Joe Stiglitz on Inequality, Wealth, and Growth: Why Capitalism is Failing (video; if you don't have 30m, skip to 20m for discussion of political inequality, wealth, credit and monetary policy) - "If the very rich can use their position to get higher returns, more investment information, more extraction of rents, and if the very rich have equal or higher savings rates, then wealth will become more concentrated... economic inequality inevitably gets translated into political inequality, and political inequality gets translated into more economic inequality. The basic and really important idea here is that markets don't exist in a vacuum, that market economies operate according to certain rules, certain regulations that specify how they work. And those effect the efficiency of those markets, but they also effect how the fruits of the benefits of those markets are distributed and the result of that is there are large numbers of aspects of our basic economic framework that in recent years have worked to increase the inequality of wealth and income in our society... leading to a society which can be better described, increasingly, as an inherited plutocracy." [more inside]
VC for the people - "It's just that people who have options are much more likely to actually find success than people who don't." [more inside]
Free Money for Everyone - "A wacky-sounding idea with surprisingly conservative roots may be our best hope for escaping endless, grinding economic stagnation." (via) [more inside]
The return of "patrimonial capitalism": review of Thomas Piketty's Capital in the 21st century (pdf) - "Thomas Piketty's 'Capital in the 21st century' may be one of the most important recent economics books. It jointly treats theory of growth, functional distribution of income, and interpersonal income inequality. It envisages a future of relatively slow growth with the rising share of capital incomes, and widening income inequality. This tendency could be checked only by worldwide taxation of capital." [more inside]
Grantor retained annuity trusts are a method that the ultra rich use to avoid gift taxes. Many lawyers insist that these trusts are a cornerstone of any sound estate plan.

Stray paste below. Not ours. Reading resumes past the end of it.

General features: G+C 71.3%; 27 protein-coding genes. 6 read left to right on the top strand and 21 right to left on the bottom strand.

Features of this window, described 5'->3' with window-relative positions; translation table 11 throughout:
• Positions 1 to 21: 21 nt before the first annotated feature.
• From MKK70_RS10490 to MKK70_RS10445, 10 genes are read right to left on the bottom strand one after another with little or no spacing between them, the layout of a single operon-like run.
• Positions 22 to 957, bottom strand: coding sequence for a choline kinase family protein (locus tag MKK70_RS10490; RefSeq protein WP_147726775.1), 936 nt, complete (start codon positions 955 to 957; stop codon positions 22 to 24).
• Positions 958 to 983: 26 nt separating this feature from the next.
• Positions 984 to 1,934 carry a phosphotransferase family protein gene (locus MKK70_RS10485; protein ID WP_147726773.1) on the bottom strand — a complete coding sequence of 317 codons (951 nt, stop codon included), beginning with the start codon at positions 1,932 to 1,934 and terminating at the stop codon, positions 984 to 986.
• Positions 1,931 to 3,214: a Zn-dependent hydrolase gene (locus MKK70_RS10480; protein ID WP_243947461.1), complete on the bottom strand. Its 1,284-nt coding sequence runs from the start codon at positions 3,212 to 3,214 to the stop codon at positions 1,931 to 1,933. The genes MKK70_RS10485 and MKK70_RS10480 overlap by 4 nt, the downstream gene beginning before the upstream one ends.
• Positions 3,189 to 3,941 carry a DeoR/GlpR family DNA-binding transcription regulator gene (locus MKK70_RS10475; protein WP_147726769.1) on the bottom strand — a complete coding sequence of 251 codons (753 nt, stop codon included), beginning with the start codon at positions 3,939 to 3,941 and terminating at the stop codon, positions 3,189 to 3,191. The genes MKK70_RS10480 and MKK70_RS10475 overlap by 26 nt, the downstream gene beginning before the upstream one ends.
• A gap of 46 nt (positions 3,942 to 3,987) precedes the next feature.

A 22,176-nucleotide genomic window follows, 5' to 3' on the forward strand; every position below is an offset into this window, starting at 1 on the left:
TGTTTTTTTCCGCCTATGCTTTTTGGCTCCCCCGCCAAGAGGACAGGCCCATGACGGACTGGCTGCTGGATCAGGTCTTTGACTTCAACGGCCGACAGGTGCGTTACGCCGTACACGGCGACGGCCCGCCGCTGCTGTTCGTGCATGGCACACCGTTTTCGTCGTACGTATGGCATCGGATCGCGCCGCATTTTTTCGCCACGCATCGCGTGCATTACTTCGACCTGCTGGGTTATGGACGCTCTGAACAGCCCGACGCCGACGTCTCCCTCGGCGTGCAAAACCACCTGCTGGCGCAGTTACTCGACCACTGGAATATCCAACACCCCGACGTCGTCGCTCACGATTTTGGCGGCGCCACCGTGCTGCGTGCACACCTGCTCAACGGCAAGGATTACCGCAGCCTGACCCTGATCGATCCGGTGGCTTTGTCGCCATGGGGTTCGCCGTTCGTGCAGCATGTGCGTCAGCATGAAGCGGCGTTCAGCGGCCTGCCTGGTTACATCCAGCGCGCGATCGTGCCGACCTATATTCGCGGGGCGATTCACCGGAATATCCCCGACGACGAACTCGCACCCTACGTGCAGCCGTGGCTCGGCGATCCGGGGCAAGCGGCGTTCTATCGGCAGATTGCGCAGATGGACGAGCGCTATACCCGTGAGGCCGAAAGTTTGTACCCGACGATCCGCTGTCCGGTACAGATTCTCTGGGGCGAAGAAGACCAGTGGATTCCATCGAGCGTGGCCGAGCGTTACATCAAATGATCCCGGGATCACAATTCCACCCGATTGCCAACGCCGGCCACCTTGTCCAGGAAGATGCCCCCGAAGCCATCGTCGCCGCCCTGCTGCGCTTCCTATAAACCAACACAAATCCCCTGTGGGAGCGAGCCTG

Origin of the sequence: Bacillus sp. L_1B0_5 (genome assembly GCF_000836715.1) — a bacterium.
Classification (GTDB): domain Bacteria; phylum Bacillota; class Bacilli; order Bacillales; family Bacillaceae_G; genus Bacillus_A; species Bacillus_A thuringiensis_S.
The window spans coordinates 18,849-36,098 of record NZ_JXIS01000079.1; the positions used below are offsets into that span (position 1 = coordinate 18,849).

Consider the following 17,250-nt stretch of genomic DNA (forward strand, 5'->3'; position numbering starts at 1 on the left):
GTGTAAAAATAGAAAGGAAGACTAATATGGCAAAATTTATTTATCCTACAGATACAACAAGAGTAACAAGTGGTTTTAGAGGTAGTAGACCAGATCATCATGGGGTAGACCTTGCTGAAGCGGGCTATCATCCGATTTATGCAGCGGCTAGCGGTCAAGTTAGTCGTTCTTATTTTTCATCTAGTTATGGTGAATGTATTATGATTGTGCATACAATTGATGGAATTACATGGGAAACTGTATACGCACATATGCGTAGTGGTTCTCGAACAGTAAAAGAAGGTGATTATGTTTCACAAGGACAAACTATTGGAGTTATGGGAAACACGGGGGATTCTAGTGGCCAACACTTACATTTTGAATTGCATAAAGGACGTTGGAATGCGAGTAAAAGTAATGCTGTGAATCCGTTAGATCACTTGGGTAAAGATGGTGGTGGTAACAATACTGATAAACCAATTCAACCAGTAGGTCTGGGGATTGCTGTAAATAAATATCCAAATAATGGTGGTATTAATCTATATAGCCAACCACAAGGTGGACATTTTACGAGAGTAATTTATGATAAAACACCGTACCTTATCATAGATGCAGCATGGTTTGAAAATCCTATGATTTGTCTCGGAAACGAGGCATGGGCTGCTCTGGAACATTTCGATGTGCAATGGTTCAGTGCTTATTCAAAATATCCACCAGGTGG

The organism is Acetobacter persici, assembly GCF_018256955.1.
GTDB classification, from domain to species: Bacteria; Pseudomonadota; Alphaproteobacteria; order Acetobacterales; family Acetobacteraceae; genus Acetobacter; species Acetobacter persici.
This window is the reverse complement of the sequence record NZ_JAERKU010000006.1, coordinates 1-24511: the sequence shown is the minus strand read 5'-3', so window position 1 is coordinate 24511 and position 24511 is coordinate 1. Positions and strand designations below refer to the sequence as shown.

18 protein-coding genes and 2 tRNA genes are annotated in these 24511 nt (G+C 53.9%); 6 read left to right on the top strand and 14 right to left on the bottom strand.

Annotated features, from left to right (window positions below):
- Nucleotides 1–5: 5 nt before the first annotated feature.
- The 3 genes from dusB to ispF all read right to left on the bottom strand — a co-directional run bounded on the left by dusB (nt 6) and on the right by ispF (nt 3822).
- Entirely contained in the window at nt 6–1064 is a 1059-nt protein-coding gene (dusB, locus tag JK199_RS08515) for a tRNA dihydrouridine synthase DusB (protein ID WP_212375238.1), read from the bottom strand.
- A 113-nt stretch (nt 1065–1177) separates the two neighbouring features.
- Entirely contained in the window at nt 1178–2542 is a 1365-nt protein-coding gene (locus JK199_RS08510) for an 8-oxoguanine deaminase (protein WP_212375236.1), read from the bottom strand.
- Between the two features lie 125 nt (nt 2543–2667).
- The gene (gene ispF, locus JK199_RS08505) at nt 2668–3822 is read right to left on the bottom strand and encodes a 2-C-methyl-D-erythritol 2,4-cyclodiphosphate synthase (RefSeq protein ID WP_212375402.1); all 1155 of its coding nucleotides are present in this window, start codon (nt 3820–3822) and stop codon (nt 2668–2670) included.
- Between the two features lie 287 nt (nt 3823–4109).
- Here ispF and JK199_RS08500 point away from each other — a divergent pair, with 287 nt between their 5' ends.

Economists and the theory of politics - "why unions were often well worth any deadweight cost" [more inside]
9 Things The Rich Don't Want You To Know About Taxes - "4. Many of the very richest pay no current income taxes at all: Paulson made himself $9 billion in fees in just two years. His current tax bill on that $9 billion? Zero... 9. Other countries do it better: no one in Germany or the rest of the modern world goes broke because of accident or illness" (via) [more inside]
In Norway, Start-ups Say Ja to Socialism - We venture to the very heart of the hell that is Scandinavian socialism—and find out that it's not so bad. Pricey, yes, but a good place to start and run a company. What exactly does that suggest about the link between taxes and entrepreneurship?
How Private Is 'Private Charity'? Private charity may be more accurately described as "private donations coupled with involuntary, tax-financed public subsidies." And it's not fair: "very low-income people paying only payroll taxes get hardly any leverage for their donations. Very high-income people in states with high income-tax rates – such as New Jersey and New York – can through the tax code virtually double the money funneled to a charity per dollar of their own sacrifice." (previously)
A new U.S. Treasury Report (press release) reports that tax returns from 1996 to 2005 show that income mobility in the U.S. is "considerable," with rising earnings, and top earners who often stumble. The WSJ crows. Pew releases its own research (reports, press release) on income inequality today with a multi-decade outlook, but summarizes the findings as that American families' income mobility is still highly dependent on their parents' position. Forbes and a The New Republic blog try to reconcile the reports. Meanwhile, blacks appear to be downwardly mobile.
$11.5 Trillion Lost In Bermuda Triangle In case you've ever wondered just how much money the mega rich keep nice and tax free in off shore shelters, it's $11.5 trillion.
I'm curious, isn't this exactly opposite of what we're being told? I'm always hearing the wealthy are benefitting somehow from GWB's new tax plan. I'm certainly no-where near the top 5%, and now I don't want to be.
Gates, Buffett & Soros unite to fight . . . the estate tax? I think this is a good thing. It's definitely odd.